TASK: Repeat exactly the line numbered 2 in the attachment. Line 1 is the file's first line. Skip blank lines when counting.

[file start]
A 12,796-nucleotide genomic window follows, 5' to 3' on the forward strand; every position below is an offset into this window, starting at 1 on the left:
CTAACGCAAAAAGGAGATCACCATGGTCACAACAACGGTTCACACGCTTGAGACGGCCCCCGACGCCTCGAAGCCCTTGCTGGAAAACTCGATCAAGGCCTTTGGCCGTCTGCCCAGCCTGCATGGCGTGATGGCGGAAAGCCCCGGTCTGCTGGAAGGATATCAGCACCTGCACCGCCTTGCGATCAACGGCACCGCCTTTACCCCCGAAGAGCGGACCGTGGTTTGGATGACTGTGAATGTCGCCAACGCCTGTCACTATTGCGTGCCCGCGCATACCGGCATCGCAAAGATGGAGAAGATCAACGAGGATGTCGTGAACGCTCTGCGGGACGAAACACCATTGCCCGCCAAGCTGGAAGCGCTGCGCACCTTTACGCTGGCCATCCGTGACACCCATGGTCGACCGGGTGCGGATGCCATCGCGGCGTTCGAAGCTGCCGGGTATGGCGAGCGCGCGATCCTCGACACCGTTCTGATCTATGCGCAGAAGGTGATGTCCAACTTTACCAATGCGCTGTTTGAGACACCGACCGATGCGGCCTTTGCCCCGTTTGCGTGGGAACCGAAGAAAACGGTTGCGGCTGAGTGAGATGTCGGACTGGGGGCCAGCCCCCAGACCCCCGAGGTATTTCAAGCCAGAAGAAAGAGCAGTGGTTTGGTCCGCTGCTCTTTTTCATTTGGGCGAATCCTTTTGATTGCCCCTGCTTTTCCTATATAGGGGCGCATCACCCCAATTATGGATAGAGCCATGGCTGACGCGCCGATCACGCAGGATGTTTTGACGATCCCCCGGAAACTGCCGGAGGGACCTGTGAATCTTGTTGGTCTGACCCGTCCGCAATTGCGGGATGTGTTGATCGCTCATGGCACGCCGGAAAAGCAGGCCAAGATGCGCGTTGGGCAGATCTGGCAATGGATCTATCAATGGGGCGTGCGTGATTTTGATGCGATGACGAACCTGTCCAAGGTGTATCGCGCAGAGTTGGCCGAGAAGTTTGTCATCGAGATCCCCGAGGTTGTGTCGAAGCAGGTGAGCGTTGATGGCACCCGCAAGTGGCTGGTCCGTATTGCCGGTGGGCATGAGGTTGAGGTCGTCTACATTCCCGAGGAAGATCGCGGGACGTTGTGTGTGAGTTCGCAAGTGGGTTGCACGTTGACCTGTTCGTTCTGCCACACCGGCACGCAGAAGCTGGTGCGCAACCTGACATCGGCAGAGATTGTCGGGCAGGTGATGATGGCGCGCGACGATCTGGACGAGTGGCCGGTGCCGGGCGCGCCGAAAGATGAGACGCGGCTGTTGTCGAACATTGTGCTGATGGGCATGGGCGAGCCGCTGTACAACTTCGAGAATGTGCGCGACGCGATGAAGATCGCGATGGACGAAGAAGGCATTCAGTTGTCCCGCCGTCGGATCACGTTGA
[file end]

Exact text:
CTAACGCAAAAAGGAGATCACCATGGTCACAACAACGGTTCACACGCTTGAGACGGCCCCCGACGCCTCGAAGCCCTTGCTGGAAAACTCGATCAAGGCCTTTGGCCGTCTGCCCAGCCTGCATGGCGTGATGGCGGAAAGCCCCGGTCTGCTGGAAGGATATCAGCACCTGCACCGCCTTGCGATCAACGGCACCGCCTTTACCCCCGAAGAGCGGACCGTGGTTTGGATGACTGTGAATGTCGCCAACGCCTGTCACTATTGCGTGCCCGCGCATACCGGCATCGCAAAGATGGAGAAGATCAACGAGGATGTCGTGAACGCTCTGCGGGACGAAACACCATTGCCCGCCAAGCTGGAAGCGCTGCGCACCTTTACGCTGGCCATCCGTGACACCCATGGTCGACCGGGTGCGGATGCCATCGCGGCGTTCGAAGCTGCCGGGTATGGCGAGCGCGCGATCCTCGACACCGTTCTGATCTATGCGCAGAAGGTGATGTCCAACTTTACCAATGCGCTGTTTGAGACACCGACCGATGCGGCCTTTGCCCCGTTTGCGTGGGAACCGAAGAAAACGGTTGCGGCTGAGTGAGATGTCGGACTGGGGGCCAGCCCCCAGACCCCCGAGGTATTTCAAGCCAGAAGAAAGAGCAGTGGTTTGGTCCGCTGCTCTTTTTCATTTGGGCGAATCCTTTTGATTGCCCCTGCTTTTCCTATATAGGGGCGCATCACCCCAATTATGGATAGAGCCATGGCTGACGCGCCGATCACGCAGGATGTTTTGACGATCCCCCGGAAACTGCCGGAGGGACCTGTGAATCTTGTTGGTCTGACCCGTCCGCAATTGCGGGATGTGTTGATCGCTCATGGCACGCCGGAAAAGCAGGCCAAGATGCGCGTTGGGCAGATCTGGCAATGGATCTATCAATGGGGCGTGCGTGATTTTGATGCGATGACGAACCTGTCCAAGGTGTATCGCGCAGAGTTGGCCGAGAAGTTTGTCATCGAGATCCCCGAGGTTGTGTCGAAGCAGGTGAGCGTTGATGGCACCCGCAAGTGGCTGGTCCGTATTGCCGGTGGGCATGAGGTTGAGGTCGTCTACATTCCCGAGGAAGATCGCGGGACGTTGTGTGTGAGTTCGCAAGTGGGTTGCACGTTGACCTGTTCGTTCTGCCACACCGGCACGCAGAAGCTGGTGCGCAACCTGACATCGGCAGAGATTGTCGGGCAGGTGATGATGGCGCGCGACGATCTGGACGAGTGGCCGGTGCCGGGCGCGCCGAAAGATGAGACGCGGCTGTTGTCGAACATTGTGCTGATGGGCATGGGCGAGCCGCTGTACAACTTCGAGAATGTGCGCGACGCGATGAAGATCGCGATGGACGAAGAAGGCATTCAGTTGTCCCGCCGTCGGATCACGTTGA